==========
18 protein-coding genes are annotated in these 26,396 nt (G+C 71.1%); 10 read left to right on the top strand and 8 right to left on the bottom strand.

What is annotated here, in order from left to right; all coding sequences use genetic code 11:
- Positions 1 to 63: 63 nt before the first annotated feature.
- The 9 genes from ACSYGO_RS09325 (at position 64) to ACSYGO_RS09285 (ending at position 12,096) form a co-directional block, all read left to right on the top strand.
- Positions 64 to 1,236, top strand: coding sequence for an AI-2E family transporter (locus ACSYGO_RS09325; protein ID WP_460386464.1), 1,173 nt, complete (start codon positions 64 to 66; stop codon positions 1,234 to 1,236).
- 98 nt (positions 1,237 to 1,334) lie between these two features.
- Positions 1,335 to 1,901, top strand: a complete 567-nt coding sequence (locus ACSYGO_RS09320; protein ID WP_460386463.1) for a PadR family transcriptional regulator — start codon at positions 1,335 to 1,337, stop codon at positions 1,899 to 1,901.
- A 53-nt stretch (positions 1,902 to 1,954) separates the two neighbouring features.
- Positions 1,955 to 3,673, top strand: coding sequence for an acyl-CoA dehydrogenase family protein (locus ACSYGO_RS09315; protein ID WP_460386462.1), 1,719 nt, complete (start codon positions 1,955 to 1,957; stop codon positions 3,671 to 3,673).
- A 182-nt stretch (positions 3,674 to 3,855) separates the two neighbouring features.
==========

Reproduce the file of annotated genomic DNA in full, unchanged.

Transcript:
18 protein-coding genes are annotated in these 26,396 nt (G+C 71.1%); 10 read left to right on the top strand and 8 right to left on the bottom strand.

What is annotated here, in order from left to right; all coding sequences use genetic code 11:
- Positions 1 to 63: 63 nt before the first annotated feature.
- The 9 genes from ACSYGO_RS09325 (at position 64) to ACSYGO_RS09285 (ending at position 12,096) form a co-directional block, all read left to right on the top strand.
- Positions 64 to 1,236, top strand: coding sequence for an AI-2E family transporter (locus ACSYGO_RS09325; protein ID WP_460386464.1), 1,173 nt, complete (start codon positions 64 to 66; stop codon positions 1,234 to 1,236).
- 98 nt (positions 1,237 to 1,334) lie between these two features.
- Positions 1,335 to 1,901, top strand: a complete 567-nt coding sequence (locus ACSYGO_RS09320; protein ID WP_460386463.1) for a PadR family transcriptional regulator — start codon at positions 1,335 to 1,337, stop codon at positions 1,899 to 1,901.
- A 53-nt stretch (positions 1,902 to 1,954) separates the two neighbouring features.
- Positions 1,955 to 3,673, top strand: coding sequence for an acyl-CoA dehydrogenase family protein (locus ACSYGO_RS09315; protein ID WP_460386462.1), 1,719 nt, complete (start codon positions 1,955 to 1,957; stop codon positions 3,671 to 3,673).
- A 182-nt stretch (positions 3,674 to 3,855) separates the two neighbouring features.